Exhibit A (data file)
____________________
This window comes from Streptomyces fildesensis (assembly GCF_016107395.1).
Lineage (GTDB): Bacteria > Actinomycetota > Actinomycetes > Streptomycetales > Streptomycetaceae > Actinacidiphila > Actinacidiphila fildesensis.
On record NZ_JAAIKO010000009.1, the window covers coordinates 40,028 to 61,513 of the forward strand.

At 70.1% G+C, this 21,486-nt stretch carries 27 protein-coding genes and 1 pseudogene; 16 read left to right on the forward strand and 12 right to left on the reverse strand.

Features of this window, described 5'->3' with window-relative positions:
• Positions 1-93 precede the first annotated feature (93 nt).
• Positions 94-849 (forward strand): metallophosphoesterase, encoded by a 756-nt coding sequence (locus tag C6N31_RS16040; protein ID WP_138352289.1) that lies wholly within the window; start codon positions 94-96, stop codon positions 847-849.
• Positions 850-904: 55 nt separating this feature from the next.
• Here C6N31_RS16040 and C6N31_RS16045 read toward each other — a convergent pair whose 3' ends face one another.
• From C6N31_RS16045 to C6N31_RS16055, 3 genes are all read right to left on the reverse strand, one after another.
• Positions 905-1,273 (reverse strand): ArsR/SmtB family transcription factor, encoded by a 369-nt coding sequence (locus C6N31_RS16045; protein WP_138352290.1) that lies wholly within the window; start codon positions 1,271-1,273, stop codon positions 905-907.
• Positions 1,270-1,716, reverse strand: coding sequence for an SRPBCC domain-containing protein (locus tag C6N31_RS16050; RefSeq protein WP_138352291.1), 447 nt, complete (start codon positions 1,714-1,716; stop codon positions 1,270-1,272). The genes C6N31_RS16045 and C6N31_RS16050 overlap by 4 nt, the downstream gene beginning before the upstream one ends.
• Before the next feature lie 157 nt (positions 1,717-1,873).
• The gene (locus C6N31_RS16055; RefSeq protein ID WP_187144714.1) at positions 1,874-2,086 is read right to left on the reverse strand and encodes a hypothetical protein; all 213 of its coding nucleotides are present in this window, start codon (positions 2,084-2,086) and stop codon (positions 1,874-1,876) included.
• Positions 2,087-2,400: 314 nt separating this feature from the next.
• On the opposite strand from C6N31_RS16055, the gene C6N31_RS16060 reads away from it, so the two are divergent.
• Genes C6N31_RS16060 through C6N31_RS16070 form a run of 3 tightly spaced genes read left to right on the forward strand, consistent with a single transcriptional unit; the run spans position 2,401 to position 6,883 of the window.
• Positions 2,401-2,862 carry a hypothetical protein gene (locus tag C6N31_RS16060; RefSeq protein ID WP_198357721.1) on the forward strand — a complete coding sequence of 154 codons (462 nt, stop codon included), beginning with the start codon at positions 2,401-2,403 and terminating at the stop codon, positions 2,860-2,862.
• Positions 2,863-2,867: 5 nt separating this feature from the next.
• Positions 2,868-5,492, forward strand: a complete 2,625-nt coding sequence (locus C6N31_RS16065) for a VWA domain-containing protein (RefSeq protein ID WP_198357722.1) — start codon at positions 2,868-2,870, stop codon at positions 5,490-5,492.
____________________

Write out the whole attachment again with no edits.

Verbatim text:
This window comes from Streptomyces fildesensis (assembly GCF_016107395.1).
Lineage (GTDB): Bacteria > Actinomycetota > Actinomycetes > Streptomycetales > Streptomycetaceae > Actinacidiphila > Actinacidiphila fildesensis.
On record NZ_JAAIKO010000009.1, the window covers coordinates 40,028 to 61,513 of the forward strand.

At 70.1% G+C, this 21,486-nt stretch carries 27 protein-coding genes and 1 pseudogene; 16 read left to right on the forward strand and 12 right to left on the reverse strand.

Features of this window, described 5'->3' with window-relative positions:
• Positions 1-93 precede the first annotated feature (93 nt).
• Positions 94-849 (forward strand): metallophosphoesterase, encoded by a 756-nt coding sequence (locus tag C6N31_RS16040; protein ID WP_138352289.1) that lies wholly within the window; start codon positions 94-96, stop codon positions 847-849.
• Positions 850-904: 55 nt separating this feature from the next.
• Here C6N31_RS16040 and C6N31_RS16045 read toward each other — a convergent pair whose 3' ends face one another.
• From C6N31_RS16045 to C6N31_RS16055, 3 genes are all read right to left on the reverse strand, one after another.
• Positions 905-1,273 (reverse strand): ArsR/SmtB family transcription factor, encoded by a 369-nt coding sequence (locus C6N31_RS16045; protein WP_138352290.1) that lies wholly within the window; start codon positions 1,271-1,273, stop codon positions 905-907.
• Positions 1,270-1,716, reverse strand: coding sequence for an SRPBCC domain-containing protein (locus tag C6N31_RS16050; RefSeq protein WP_138352291.1), 447 nt, complete (start codon positions 1,714-1,716; stop codon positions 1,270-1,272). The genes C6N31_RS16045 and C6N31_RS16050 overlap by 4 nt, the downstream gene beginning before the upstream one ends.
• Before the next feature lie 157 nt (positions 1,717-1,873).
• The gene (locus C6N31_RS16055; RefSeq protein ID WP_187144714.1) at positions 1,874-2,086 is read right to left on the reverse strand and encodes a hypothetical protein; all 213 of its coding nucleotides are present in this window, start codon (positions 2,084-2,086) and stop codon (positions 1,874-1,876) included.
• Positions 2,087-2,400: 314 nt separating this feature from the next.
• On the opposite strand from C6N31_RS16055, the gene C6N31_RS16060 reads away from it, so the two are divergent.
• Genes C6N31_RS16060 through C6N31_RS16070 form a run of 3 tightly spaced genes read left to right on the forward strand, consistent with a single transcriptional unit; the run spans position 2,401 to position 6,883 of the window.
• Positions 2,401-2,862 carry a hypothetical protein gene (locus tag C6N31_RS16060; RefSeq protein ID WP_198357721.1) on the forward strand — a complete coding sequence of 154 codons (462 nt, stop codon included), beginning with the start codon at positions 2,401-2,403 and terminating at the stop codon, positions 2,860-2,862.
• Positions 2,863-2,867: 5 nt separating this feature from the next.
• Positions 2,868-5,492, forward strand: a complete 2,625-nt coding sequence (locus C6N31_RS16065) for a VWA domain-containing protein (RefSeq protein ID WP_198357722.1) — start codon at positions 2,868-2,870, stop codon at positions 5,490-5,492.